When you want to travel to a physical place, say, from Michigan to Florida, you will want to find a map that shows you exactly which roads to take in order to arrive from A to B. You don’t need to know how many houses you’ll pass on the way, or how many trees or rock formations. You just need a route that shows you all the most important things you’ll need to know in order to find exactly what you’re looking for. In terms of websites, search engine bots also want to find a highly detailed map when they’re searching for particular content on your individual pages. Human visitors might also like a map that shows them all the important links to help them find whatever they need. This is exactly why the website sitemap was invented. It’s a map that shows search engine bots and human visitors alike all the links on your page. It’s easy to read, it’s not cluttered with other content and every website should have one if it hopes to rank prominently in the search engine results listings. Here is how to sitemap so that you provide an easy path to search engine dominance.
The Easy Way and the Hard Way to Sitemap
The most difficult way to learn how to sitemap is to code the page yourself. The Sitemap Protocol requires each sitemap to be of the XML format and to include UTF-8 encoded characters. Here is what a sample sitemap looks like.
How to Sitemap With Actual Code
The actual sitemap will begin where it reads <urlset> and it must end with the closing tag, </urlset>. The parent pages of your site (Services, for instance, where each individual service page would act as a ‘child’), will start with <url> and will end with the closing tag </url>. The child pages, for instance Oil Changes under the parent Services page, will start with <loc> and will end with the closing tag, </loc>. After each opening <loc> tag, there must be a url that starts with Error! Hyperlink reference not valid.. Also, the url cannot be more than 2048 characters.
After the <lastmod> tag, you must enter the date in the following format: YYYY-MM-DD. When you finally learn how to sitemap and you enter your sitemap online, the search engines will update the document for you. You will have to tell the various search engines, such as Google, how often you want your sitemap updated. Let’s do that next.
Where you see <changefreq> listed, enter one of the following values: always, hourly, daily, weekly, monthly, yearly or never. Then, set the priority of your pages so that the search engines know which ones to crawl first. You set that by putting a value, from 0.0 to 1.0, after the <priority> tag.
The Easy Way to a Detailed Sitemap
There you have it. That is how to sitemap the hard way. Let’s look at the easy way so that you don’t have to do as much typing. To begin, head over to www.xml-sitemaps.com, which is an automatic sitemap generator. On that very page are four steps that will make the creation of the document super-easy.
The generator starts out your URL with “http://” so all you have to do is enter the actual domain. See, you’ve already saved seven keystrokes. The next step is to select your frequency from a dropdown menu, the last modification – which you select by clicking on one of two radio buttons or a value that you enter yourself – the priority and that’s it. Click start and you just learned how to sitemap in about 10.5 seconds.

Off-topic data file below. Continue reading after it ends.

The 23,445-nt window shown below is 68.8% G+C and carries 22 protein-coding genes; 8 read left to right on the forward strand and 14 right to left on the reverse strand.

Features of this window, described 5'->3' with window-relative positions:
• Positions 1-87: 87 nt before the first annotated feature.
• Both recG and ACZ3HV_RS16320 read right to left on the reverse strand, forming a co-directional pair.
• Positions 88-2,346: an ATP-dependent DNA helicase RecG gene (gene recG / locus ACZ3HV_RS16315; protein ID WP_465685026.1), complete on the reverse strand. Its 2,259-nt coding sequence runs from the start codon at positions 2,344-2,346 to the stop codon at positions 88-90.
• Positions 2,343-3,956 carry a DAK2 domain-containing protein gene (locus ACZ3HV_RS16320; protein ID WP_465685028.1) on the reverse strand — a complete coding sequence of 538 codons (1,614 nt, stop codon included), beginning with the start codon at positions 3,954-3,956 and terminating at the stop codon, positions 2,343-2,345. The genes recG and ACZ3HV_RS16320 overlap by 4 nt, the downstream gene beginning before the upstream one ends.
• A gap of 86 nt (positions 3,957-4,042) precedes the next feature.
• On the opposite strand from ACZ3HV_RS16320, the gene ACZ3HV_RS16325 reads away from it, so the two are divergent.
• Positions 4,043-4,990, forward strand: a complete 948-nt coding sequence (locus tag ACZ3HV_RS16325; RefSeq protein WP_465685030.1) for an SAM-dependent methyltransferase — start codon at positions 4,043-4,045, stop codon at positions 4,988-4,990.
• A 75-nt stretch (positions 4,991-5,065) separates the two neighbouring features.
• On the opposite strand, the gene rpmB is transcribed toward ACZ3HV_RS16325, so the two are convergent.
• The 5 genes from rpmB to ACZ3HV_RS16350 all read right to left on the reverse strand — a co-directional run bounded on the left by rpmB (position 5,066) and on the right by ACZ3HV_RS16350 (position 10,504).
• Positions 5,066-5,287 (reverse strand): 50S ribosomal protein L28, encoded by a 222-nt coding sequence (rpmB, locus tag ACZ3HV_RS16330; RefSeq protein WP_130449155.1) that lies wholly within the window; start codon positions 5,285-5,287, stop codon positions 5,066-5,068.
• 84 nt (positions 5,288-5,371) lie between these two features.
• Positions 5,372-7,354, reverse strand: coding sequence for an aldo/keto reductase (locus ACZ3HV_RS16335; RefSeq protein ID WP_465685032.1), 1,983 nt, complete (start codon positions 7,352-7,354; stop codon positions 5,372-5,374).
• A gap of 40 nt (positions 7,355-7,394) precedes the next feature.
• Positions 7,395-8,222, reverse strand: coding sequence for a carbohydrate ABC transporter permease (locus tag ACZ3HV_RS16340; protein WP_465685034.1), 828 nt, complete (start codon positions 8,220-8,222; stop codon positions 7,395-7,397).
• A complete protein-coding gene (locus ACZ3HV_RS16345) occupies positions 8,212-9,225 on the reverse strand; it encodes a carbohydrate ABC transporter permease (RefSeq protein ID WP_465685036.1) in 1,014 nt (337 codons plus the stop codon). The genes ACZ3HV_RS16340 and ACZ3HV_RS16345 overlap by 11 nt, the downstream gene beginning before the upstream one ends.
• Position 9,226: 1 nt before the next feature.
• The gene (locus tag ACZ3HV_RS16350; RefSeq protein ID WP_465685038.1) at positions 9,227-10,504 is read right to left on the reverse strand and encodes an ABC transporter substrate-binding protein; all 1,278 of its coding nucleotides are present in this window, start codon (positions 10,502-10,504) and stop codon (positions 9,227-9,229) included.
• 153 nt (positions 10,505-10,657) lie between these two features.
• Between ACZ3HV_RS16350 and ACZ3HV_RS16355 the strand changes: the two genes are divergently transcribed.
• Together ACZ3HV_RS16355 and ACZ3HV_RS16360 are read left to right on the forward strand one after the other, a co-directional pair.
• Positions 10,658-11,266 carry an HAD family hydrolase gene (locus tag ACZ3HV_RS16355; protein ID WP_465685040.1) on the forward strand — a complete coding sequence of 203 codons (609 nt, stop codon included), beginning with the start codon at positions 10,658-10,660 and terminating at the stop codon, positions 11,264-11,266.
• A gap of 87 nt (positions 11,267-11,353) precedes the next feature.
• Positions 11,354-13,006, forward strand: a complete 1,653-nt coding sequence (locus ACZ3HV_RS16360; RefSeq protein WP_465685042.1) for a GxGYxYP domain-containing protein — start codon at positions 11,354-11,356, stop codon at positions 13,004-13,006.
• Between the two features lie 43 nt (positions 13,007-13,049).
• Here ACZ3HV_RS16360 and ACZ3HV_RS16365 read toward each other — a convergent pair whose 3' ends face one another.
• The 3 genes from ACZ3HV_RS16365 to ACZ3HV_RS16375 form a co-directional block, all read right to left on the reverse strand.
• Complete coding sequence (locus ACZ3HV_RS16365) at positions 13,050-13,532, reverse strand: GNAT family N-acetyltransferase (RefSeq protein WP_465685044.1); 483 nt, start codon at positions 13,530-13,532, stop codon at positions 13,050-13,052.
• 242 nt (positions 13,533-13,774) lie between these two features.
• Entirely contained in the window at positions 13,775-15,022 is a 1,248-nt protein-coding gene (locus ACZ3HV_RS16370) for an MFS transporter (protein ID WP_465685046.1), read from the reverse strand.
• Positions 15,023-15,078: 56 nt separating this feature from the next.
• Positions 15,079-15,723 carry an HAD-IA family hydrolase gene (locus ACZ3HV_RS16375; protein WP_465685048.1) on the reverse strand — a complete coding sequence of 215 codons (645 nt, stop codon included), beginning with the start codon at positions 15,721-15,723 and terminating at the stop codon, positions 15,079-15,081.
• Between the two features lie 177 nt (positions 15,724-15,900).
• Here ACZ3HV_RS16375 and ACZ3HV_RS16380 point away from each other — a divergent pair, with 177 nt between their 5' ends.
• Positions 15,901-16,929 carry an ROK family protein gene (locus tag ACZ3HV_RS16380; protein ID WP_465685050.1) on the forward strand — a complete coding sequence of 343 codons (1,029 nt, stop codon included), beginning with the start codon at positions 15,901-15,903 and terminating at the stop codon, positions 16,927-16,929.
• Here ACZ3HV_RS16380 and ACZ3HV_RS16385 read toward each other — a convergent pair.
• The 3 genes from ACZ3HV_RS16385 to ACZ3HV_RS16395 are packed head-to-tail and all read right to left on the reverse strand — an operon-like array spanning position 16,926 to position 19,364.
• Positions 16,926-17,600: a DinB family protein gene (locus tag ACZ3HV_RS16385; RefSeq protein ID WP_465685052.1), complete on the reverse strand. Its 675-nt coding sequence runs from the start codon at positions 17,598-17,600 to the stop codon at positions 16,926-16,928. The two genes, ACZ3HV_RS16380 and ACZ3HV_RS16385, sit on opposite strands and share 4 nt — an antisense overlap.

Let Search Engines and Humans Know the Document is Available
Creating your sitemap is one thing. Now we need to let search engine bots and human visitors know that your sitemap is actually online and available. It’s a good chance that you will want Google of all engines to crawl your website and each individual page. To submit your document to Google, you will want to find Google Webmaster Tools. If you haven’t completed the setup to include your site in Webmaster Tools, do that now. When your site is added, head over to Site Configuration and then find Sitemaps. You will then click Add/Test, submit and send. That’s all there is to it.
Where to Put the Document on your Website
The Easiest Way to More Prominent Listings
Now that you know how to sitemap, start creating your document now. If you like a challenge, try the hard way. If you want to make the process easy, let the XML sitemap generator do the work for you. Then, sit back and wait for the search engines to crawl your site so that they know exactly how to rank you in the search engine results. Then, submit your document to Google, Bing and any other search engines where you’re hoping for prominence.
You may not have noticed the sitemap before, but every webmaster who knows how the game is played uses one. It’s the easiest way to get ranked and, believe it or not, plenty of non-webmasters know the document exists and some use it quite often to help them find the content they’re looking for in a single click without having to navigate through your site. Just like the quintessential road trip, where you follow the clearly-marked road map to your destination without a single obstacle, your sitemap is providing the search engines and the human visitor the very same thing, except it’s not to a physical destination, it’s to your engaging and highly-informative content that you hope will bring paying customers your way. That’s how to sitemap. What you do with the information to help you gain the highest listings possible is entirely up to you.